What is Number Plate Cloning and How To Prevent It
Aug 09, 2023
What is Number Plate Cloning and How To Prevent It
With the surge in vehicle-related criminal activities, the practice of number plate or vehicle cloning has gained prominence in recent times. Startlingly, the Driver & Vehicle Licensing Agency (DVLA) reported an alarming increase in cases of wrongful linkage of vehicles to criminal offenses. In April 2019, there were 656 such cases, which escalated to a staggering 1,105 in March 2020. These figures highlight the grim reality of over a thousand innocent individuals being implicated in crimes they had no involvement in. This disconcerting trend shows no sign of abating, painting a worrying picture for vehicle owners.
How do vehicles get cloned?
Criminals often identify vehicles owned by unsuspecting drivers that closely resemble their own, typically sharing the same make, model, and color. This strategic resemblance makes it nearly impossible to distinguish between the two vehicles at a glance. Subsequently, the criminals acquire the number plates from the identified vehicle and affix them to their own. The theft of physical plates or the creation of new ones from non-DVLA Registered Number Plate Suppliers, who do not require supporting documentation, facilitates this process. By substituting the stolen or fabricated registration on their own vehicle, criminals become exceedingly difficult to trace. The registration now points to the innocent owner's details and car, effectively providing a cover for illicit activities, enabling criminals to conduct unlawful dealings with minimal risk of detection. Meanwhile, the genuine owner faces the burden of speeding tickets, parking fines, and even being intercepted by Roads Policing Units or Armed Response vehicles. This predicament underscores the grave injustice suffered by those who fall victim to license plate cloning.
An investigative effort by the Sun newspaper a few years ago delved into the realm of number plate cloning, highlighting the associated hazards.
In the unfortunate scenario of falling victim to license plate cloning, apprehension might arise. However, a step-by-step approach can help navigate the situation with greater ease.
What to do if your Number Plates are Cloned?
Discovery of cloned plates often coincides with the reception of a ticket, typically related to speeding, parking violations, or running red lights. It is worth noting that this scenario represents a more benign outcome; cloned plates can be utilised in far more sinister criminal activities.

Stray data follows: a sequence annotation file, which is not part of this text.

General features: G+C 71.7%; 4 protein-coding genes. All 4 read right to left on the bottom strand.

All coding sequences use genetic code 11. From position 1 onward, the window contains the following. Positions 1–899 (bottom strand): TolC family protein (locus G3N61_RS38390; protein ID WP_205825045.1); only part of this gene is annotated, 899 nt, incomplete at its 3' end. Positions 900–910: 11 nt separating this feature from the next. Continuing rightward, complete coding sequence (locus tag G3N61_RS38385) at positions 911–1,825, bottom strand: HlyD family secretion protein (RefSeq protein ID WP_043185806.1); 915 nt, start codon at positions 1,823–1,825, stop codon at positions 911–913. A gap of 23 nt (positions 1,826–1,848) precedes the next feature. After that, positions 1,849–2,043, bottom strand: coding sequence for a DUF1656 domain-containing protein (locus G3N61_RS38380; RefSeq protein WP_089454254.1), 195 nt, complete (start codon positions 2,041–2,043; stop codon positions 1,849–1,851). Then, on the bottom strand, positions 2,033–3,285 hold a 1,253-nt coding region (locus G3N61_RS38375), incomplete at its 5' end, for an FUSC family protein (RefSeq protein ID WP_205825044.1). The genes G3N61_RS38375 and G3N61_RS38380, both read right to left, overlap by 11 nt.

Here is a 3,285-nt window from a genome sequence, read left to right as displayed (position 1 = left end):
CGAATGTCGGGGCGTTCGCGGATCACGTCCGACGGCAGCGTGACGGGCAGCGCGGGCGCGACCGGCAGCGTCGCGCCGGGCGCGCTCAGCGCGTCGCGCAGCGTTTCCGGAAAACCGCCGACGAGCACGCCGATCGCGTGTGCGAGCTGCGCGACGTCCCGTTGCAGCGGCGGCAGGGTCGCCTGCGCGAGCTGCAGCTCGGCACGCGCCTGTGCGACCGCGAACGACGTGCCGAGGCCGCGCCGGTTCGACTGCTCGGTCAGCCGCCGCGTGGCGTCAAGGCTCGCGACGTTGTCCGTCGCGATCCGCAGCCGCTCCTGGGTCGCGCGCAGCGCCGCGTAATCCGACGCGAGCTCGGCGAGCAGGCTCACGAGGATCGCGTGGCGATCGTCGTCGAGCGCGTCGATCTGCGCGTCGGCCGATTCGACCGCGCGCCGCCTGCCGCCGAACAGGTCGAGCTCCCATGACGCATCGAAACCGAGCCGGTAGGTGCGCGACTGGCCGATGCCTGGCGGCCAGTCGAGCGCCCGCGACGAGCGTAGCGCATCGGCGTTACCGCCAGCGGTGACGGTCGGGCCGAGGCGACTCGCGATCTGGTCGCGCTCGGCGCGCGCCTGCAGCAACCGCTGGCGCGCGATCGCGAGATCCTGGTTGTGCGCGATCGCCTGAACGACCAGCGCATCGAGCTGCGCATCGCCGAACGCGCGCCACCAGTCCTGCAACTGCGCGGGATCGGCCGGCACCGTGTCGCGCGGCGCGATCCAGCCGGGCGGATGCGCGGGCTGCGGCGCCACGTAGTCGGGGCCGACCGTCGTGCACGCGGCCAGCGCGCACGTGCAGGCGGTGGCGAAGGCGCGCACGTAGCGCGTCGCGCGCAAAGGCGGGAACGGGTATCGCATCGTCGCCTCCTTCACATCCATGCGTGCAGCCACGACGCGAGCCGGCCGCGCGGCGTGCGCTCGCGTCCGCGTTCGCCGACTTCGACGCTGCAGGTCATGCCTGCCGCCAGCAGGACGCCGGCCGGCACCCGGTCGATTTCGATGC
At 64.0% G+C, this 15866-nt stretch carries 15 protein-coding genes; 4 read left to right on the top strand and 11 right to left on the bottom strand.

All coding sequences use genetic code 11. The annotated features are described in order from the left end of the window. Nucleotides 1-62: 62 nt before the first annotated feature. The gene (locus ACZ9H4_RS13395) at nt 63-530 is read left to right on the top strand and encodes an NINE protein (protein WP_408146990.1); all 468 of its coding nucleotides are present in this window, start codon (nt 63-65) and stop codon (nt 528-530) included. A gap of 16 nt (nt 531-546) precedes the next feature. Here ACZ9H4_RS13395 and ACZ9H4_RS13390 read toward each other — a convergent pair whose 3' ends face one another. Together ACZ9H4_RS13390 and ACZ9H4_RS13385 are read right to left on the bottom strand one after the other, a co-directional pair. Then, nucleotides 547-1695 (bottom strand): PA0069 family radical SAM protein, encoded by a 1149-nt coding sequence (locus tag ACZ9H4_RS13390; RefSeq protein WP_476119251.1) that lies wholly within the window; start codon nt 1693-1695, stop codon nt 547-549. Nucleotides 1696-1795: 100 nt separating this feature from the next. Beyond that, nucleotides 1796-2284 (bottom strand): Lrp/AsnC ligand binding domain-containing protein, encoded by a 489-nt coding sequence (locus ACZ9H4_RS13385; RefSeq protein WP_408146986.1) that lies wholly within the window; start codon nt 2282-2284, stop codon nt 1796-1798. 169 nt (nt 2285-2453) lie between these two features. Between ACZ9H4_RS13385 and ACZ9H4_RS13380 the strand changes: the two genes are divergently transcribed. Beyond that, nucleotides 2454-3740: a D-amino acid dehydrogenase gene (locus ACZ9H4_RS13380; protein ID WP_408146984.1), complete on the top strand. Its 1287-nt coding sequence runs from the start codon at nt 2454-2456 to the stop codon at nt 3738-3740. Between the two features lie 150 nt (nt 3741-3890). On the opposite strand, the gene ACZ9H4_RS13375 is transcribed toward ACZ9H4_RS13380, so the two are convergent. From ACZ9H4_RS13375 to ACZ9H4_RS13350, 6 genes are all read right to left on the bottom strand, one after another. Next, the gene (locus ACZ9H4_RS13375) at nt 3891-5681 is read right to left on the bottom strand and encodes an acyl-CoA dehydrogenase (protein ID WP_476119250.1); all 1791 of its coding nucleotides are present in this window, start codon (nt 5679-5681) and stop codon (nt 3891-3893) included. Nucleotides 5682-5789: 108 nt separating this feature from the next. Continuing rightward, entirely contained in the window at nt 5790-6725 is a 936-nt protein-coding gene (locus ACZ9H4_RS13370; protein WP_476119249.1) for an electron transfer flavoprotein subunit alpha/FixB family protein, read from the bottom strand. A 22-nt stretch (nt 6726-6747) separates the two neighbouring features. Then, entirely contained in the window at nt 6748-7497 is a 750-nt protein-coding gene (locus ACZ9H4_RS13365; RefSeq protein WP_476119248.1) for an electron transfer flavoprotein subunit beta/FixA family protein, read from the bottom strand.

A careful evaluation of the circumstances should help ascertain your innocence. If you are certain that the offense was not committed by you, return the ticket or fine to the issuing authority. Alongside, provide a comprehensive explanation backed by relevant evidence, such as your whereabouts and vehicle's location at the time of the alleged incident.
Swiftly notify both the DVLA and the police about the occurrence. Immediate action can help prevent further offenses by the offender.
The risk associated with license plate cloning has prompted the DVLA to close down non-compliant number plate suppliers. These entities, often disregarding the necessity for proper documentation, allowed the easy procurement of plates. This lax approach facilitated criminals obtaining other individuals' plates and perpetrating crimes under false identities.
A notable incident involved a journalist from the Telegraph acquiring six sets of plates without providing ownership documents or identification. Similar investigative endeavors were undertaken by reporters from other publications, including the Sun.
Both the DVLA and the British Number Plate Manufacturers Association (BNMA) underscore the legal requirement for proof of identity and entitlement while purchasing license plates. This precaution is crucial to prevent fraudulent activities and protect individuals from falling victim to such crimes.
Unfortunately, some individuals express reluctance when it comes to complying with this reasonable request, leaving negative reviews or raising objections. While acknowledging the inconvenience, it's essential to recognise that this mandate is in place for safety and legal adherence. The documentation requirement is not meant to infringe on privacy but to safeguard against fraudulent practices. Ensuring compliance with this requirement is a small step towards thwarting license plate cloning.
Certain number plate suppliers may offer license plates without demanding documentation. These suppliers are not DVLA Registered Number Plate Suppliers and often operate from locations outside the UK, such as the Republic of Ireland or the Channel Islands. Such establishments potentially facilitate criminal activities like vehicle cloning. It's advisable to steer clear of such options to ensure personal safety and security.
Please ensure you have checked the company you are buying from and they are a DVLA-registered Number Plate Supplier, such as Sweven Plates.
If you are unsure of which documentation to provide, please get in touch with us and one of our colleagues will be more than welcome to assist you.